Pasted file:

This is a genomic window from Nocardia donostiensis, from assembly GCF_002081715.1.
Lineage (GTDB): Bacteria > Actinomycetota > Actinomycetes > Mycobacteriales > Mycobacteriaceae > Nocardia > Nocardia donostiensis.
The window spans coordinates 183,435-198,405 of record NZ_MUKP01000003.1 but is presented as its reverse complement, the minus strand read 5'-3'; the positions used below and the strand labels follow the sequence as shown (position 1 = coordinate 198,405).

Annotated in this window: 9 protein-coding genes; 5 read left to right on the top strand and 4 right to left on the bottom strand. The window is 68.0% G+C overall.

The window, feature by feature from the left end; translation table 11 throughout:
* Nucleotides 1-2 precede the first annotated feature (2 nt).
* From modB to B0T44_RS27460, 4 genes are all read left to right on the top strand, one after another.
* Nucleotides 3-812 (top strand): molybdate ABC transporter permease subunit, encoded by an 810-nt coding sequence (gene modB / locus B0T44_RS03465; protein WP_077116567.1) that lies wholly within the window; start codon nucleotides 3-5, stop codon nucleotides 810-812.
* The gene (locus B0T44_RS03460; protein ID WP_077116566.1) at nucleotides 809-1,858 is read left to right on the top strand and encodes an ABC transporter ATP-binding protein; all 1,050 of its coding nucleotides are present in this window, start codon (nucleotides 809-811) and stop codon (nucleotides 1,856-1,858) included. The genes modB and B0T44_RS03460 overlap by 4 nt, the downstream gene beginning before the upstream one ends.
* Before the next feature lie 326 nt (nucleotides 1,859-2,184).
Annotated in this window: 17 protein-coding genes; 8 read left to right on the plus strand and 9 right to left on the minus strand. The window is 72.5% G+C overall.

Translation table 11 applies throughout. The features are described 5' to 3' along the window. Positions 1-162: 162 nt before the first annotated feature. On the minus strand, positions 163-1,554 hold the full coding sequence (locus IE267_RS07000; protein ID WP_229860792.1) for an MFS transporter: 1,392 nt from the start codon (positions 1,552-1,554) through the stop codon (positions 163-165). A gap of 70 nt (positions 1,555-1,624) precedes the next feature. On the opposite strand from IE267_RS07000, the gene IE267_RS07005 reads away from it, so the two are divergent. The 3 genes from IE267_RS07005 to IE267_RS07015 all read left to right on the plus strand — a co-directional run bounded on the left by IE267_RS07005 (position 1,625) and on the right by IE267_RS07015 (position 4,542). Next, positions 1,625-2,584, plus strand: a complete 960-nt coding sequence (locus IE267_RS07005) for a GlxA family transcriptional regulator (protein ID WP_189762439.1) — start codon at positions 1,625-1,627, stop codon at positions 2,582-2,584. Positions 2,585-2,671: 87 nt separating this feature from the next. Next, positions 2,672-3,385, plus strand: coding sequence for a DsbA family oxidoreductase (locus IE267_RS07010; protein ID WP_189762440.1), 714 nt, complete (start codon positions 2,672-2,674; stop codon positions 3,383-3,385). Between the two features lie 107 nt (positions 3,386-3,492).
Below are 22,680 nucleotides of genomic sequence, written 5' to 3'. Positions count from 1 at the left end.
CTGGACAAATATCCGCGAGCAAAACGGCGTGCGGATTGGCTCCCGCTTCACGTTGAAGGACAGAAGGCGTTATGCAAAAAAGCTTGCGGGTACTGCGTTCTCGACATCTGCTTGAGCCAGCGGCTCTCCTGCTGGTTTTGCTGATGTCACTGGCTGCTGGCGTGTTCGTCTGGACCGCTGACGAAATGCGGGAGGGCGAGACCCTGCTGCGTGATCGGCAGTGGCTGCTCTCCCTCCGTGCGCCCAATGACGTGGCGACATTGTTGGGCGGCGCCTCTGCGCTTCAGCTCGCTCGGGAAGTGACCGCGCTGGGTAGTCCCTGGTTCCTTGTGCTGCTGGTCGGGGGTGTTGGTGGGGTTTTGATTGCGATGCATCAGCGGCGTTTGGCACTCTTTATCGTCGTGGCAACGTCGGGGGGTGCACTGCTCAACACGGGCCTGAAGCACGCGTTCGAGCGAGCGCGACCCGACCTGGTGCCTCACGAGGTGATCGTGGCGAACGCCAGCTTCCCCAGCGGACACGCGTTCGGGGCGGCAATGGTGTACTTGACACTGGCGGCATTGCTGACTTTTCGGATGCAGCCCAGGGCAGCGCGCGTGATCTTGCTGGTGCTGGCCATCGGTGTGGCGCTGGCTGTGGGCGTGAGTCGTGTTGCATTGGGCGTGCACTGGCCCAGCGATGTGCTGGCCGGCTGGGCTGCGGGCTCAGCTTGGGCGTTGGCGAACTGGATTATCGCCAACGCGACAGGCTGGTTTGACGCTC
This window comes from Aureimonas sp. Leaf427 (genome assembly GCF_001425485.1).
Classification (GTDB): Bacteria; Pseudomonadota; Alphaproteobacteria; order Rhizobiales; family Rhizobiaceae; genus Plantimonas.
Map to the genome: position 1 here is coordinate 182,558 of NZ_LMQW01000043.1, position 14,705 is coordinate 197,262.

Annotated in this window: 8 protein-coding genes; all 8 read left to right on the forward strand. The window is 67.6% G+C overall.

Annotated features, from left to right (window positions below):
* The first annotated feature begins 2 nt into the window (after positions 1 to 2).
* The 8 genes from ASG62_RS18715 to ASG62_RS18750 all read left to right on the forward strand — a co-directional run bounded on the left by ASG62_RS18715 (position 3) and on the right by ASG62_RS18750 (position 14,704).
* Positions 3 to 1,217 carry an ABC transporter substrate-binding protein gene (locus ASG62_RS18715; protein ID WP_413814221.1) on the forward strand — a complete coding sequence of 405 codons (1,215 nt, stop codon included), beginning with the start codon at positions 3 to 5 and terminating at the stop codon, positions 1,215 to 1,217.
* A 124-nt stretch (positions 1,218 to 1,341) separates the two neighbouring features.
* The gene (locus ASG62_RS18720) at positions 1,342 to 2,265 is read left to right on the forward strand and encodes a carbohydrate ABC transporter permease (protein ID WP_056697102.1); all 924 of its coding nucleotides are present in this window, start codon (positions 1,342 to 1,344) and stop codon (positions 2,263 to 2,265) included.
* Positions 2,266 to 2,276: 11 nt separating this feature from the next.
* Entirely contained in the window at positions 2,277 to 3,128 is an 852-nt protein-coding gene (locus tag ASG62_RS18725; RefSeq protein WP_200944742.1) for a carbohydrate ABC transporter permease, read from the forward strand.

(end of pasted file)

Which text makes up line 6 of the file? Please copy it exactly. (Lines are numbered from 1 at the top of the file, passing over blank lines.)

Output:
* Nucleotides 1-2 precede the first annotated feature (2 nt).